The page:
WordPress is one of the most popular, easy-to-implement CMS online. But just because it’s easy does not mean that the out-of-the-box WordPress settings are ideal for optimal on page SEO. In this post, I cover simple solutions to prevent redundant pages (pages with duplicate or minimal content) from getting indexed from the roving tarsus of Google spiders.
Search engines use a bag of words model to deduce market-focus (what each page is about) and topicality and relevancy are often lost when boilerplate templates, category pages, tags or archives pages are left wide-open for spiders to crawl.
By eliminating digital stragglers (thin pages), you’ll bolster your websites relevancy by having a higher percentage of unique indexed content.
While users might observe a tag page, a search engine is programmed to view that page as redundant content with very few classifiers to distinguish itself from the boilerplate template.
In fact, this is one of the prime directives of the Google Panda algorithm (to eliminate low quality content through normalization within a body of documents) hence, pages like these often get ignored or suppressed.
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Websites with a high percentage of duplicate or minimal content on pages (such as category, archives or tag pages) can trigger algorithmic suppression.
If your an avid SEO from Costa Rica and understand HTML then you could simply implement a meta-robots command such as nofollow or noindex, but unless you want to do that painstakingly page by page, you’ll need a plugin such as SEO Ultimate (The Premiere All-In-One WordPress SEO Plugin) from SEO Design Solutions that allows you to quickly and easily implement control over robots (search engine spiders) and canonicalization on the fly.
If you are already using SEO Ultimate, chances are you have already implemented these changes. If not, then let’s get started by making your website canonical and segmenting any potential duplicate content penalties. This is particularly important to new websites so they can make a great first impression (by preventing non-canonical taxonomies or duplicate content from being indexed).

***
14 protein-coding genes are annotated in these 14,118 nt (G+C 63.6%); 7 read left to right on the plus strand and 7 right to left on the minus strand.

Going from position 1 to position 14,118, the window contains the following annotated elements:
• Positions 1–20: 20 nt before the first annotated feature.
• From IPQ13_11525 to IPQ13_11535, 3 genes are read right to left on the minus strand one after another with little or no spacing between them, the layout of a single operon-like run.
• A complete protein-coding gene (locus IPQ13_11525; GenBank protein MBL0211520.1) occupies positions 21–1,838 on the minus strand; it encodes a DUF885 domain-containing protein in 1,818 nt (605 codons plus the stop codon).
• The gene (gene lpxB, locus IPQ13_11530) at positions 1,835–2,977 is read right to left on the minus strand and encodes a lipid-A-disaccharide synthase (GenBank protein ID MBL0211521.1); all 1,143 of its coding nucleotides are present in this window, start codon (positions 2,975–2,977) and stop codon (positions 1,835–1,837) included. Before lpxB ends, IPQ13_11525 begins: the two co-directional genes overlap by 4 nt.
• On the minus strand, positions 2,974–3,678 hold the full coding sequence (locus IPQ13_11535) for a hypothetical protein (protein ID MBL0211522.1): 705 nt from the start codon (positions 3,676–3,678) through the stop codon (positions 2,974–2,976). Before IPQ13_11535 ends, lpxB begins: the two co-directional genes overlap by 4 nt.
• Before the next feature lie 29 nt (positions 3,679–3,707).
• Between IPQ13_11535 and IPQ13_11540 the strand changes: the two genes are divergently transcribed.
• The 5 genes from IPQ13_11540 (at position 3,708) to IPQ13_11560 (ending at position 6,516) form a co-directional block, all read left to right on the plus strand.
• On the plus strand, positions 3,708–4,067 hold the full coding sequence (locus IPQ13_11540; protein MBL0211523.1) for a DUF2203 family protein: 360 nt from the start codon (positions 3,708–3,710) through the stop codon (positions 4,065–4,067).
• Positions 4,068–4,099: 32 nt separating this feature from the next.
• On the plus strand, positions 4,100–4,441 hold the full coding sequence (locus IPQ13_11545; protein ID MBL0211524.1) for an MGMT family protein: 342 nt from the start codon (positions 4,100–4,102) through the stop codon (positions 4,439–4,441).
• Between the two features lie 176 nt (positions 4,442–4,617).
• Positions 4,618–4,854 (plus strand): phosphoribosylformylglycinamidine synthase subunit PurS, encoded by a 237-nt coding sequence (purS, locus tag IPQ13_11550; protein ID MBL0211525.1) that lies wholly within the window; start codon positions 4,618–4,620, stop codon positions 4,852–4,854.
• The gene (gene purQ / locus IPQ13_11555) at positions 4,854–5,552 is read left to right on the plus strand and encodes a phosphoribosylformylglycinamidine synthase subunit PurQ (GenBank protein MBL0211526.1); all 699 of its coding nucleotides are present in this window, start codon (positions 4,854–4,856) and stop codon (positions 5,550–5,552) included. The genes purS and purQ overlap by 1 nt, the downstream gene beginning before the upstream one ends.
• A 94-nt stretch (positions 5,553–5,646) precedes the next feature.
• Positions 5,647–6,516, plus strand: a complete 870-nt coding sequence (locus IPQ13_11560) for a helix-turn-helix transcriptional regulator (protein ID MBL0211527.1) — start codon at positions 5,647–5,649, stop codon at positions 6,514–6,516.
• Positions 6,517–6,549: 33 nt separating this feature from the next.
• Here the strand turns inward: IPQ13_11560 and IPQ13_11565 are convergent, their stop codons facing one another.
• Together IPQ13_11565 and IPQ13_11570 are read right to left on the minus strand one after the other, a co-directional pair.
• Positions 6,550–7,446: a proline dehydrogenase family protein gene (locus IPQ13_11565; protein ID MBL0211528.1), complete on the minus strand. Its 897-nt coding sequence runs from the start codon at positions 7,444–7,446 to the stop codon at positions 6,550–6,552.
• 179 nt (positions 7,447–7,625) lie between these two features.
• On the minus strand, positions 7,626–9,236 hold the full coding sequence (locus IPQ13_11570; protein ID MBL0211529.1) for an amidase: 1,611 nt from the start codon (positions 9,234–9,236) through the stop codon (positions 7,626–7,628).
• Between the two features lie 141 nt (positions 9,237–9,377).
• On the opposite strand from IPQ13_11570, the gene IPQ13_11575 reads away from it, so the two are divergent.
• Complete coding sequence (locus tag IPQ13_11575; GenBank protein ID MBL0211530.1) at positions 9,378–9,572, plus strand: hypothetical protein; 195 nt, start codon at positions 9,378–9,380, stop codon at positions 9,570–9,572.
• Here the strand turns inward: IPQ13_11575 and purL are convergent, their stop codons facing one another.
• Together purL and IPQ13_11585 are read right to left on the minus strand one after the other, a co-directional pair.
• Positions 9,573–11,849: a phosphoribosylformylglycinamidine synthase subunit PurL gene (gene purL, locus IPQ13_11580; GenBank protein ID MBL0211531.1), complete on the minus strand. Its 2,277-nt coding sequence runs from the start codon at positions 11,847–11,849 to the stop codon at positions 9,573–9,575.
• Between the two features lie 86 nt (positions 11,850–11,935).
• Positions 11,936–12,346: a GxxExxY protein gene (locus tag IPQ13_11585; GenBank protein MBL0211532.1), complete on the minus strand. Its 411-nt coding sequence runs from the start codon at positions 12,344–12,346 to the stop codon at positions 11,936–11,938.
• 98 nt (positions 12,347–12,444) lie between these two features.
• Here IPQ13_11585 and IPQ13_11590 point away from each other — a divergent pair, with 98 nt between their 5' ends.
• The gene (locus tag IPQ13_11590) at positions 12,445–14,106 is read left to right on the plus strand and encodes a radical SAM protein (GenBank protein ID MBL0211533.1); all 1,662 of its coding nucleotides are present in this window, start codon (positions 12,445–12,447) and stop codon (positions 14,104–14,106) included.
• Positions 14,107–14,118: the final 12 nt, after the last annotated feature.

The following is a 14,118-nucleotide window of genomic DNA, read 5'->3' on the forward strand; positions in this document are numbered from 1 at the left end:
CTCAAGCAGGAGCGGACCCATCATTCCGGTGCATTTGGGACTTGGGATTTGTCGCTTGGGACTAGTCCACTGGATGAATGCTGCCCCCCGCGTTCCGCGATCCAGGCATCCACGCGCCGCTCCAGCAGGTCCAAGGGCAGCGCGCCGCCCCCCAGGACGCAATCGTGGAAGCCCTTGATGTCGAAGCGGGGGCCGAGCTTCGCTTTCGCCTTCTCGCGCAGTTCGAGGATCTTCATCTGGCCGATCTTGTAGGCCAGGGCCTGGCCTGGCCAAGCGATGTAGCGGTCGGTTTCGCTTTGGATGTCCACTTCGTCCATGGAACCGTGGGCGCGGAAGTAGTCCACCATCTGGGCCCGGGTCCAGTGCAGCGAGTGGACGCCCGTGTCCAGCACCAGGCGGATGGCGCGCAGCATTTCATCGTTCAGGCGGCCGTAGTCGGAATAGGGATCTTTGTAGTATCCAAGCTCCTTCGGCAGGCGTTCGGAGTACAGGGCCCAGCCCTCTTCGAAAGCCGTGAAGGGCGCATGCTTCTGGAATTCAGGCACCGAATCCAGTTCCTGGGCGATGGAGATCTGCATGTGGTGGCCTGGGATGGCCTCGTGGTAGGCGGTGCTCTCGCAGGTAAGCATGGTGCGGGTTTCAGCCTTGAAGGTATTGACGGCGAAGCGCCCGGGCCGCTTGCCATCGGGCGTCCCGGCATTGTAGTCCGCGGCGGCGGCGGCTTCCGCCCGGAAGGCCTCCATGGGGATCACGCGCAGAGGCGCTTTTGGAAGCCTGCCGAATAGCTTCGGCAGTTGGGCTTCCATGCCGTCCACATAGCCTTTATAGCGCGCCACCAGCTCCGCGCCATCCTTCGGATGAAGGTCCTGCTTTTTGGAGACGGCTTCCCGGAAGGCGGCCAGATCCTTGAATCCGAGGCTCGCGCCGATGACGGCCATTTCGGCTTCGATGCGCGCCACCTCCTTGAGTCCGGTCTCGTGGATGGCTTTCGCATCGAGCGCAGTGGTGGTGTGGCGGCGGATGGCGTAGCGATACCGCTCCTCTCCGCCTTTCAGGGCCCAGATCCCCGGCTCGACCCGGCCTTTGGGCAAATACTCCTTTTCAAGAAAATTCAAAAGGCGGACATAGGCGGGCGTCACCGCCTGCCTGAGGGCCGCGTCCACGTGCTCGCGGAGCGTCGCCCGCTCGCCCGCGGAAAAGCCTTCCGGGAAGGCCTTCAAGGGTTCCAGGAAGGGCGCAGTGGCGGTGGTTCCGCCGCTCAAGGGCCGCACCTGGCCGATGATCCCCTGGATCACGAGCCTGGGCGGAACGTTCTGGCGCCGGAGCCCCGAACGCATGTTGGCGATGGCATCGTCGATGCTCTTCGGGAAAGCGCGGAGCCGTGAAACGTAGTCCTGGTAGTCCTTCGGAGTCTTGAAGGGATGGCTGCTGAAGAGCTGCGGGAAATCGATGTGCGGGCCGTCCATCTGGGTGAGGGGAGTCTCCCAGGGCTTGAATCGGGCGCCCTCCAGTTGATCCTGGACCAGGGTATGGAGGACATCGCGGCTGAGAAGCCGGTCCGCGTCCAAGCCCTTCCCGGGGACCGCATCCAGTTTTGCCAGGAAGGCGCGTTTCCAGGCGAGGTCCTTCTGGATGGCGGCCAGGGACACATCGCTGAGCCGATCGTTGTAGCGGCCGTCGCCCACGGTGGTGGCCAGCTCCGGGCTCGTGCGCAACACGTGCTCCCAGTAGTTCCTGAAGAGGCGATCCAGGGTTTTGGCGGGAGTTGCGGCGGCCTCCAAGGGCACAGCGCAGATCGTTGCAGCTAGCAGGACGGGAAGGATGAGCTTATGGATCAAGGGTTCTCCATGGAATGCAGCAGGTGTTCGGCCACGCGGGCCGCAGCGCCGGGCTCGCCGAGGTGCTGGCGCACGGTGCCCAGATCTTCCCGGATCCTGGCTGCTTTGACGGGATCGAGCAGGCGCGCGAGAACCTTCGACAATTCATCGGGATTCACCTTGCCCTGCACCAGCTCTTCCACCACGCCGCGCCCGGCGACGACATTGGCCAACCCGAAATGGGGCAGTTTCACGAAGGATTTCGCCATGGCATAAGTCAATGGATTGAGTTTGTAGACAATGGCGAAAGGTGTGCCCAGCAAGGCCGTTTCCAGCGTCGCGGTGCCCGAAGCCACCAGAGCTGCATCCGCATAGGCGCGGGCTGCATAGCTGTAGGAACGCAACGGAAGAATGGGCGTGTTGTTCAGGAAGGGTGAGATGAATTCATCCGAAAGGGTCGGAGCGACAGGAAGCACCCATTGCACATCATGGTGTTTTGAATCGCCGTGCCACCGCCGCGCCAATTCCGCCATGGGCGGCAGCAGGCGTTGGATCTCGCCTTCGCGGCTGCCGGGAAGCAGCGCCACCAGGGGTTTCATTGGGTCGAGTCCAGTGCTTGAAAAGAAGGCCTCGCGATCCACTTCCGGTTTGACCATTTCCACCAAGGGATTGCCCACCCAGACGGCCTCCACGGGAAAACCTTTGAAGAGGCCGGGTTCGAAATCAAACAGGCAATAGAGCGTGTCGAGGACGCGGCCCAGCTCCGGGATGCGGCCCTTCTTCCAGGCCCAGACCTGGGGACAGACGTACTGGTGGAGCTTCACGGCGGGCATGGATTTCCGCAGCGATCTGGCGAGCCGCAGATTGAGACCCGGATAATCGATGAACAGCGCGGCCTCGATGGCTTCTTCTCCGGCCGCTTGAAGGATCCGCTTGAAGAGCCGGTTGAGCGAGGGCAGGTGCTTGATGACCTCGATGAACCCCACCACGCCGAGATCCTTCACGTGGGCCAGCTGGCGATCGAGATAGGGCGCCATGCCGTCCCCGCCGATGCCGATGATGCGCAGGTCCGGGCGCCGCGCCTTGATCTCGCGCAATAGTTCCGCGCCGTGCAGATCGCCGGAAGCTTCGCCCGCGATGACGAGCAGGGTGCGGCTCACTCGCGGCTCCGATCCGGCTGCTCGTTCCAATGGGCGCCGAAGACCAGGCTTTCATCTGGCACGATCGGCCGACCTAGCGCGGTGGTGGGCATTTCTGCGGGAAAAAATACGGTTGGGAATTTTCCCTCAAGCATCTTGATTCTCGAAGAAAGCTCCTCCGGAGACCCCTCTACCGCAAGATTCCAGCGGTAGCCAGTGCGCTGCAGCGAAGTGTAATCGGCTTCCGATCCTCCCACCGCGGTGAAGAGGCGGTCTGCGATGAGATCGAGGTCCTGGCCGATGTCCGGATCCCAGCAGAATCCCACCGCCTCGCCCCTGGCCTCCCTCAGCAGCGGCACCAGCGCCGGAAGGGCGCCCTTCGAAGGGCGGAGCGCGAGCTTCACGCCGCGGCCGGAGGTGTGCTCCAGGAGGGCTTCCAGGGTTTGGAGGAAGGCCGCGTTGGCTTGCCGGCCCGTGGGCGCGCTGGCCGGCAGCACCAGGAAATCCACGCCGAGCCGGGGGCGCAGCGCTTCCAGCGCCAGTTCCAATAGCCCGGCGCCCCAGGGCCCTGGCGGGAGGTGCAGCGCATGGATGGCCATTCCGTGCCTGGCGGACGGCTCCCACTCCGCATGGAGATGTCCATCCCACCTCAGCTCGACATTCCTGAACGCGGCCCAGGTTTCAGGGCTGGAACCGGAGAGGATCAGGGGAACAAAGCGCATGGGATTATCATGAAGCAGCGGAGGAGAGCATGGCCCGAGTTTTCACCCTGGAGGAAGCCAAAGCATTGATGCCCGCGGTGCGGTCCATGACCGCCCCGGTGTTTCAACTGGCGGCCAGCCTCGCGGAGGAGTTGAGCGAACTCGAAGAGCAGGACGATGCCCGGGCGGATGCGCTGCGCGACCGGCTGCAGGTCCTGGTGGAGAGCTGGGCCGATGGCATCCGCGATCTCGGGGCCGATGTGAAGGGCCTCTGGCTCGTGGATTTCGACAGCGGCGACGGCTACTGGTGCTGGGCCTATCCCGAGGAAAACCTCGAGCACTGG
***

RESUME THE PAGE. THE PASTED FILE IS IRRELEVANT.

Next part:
With Google constantly updating their algorithms (Penguin, Panda and the other zoo animals running amuck) you’ll need to avoid tripping any algorithmic filters. Sharing content across multiple pages or thin content on boilerplate templates can devalue the integrity of your website architecture and spring these booby traps into action.
A splintering effect occurs dynamically by default when using WordPress. For example, when you create a post, that post also gets added to a category archive and if you use tags, then each tag also becomes a page with a link “via the excerpt” to the original post.
While implementing canonicalization helps, selective indexation via the Meta Robot Editor module is an ideal countermeasure to prevent multiple pages from being indexed and potentially creating penalties. Keep in mind, if its not indexed, there is no penalty (which is the basis of the Meta Robot Editor).
From an end-user’s perspective, tag pages are not ideal landing pages, which is why canonicalization is important. You want the search engines to show them the original page or post (not some tag or category archive).
Search engines have been known to suppress websites which allow tag pages and category archives to leach through into their index by relegating them to the supplemental results.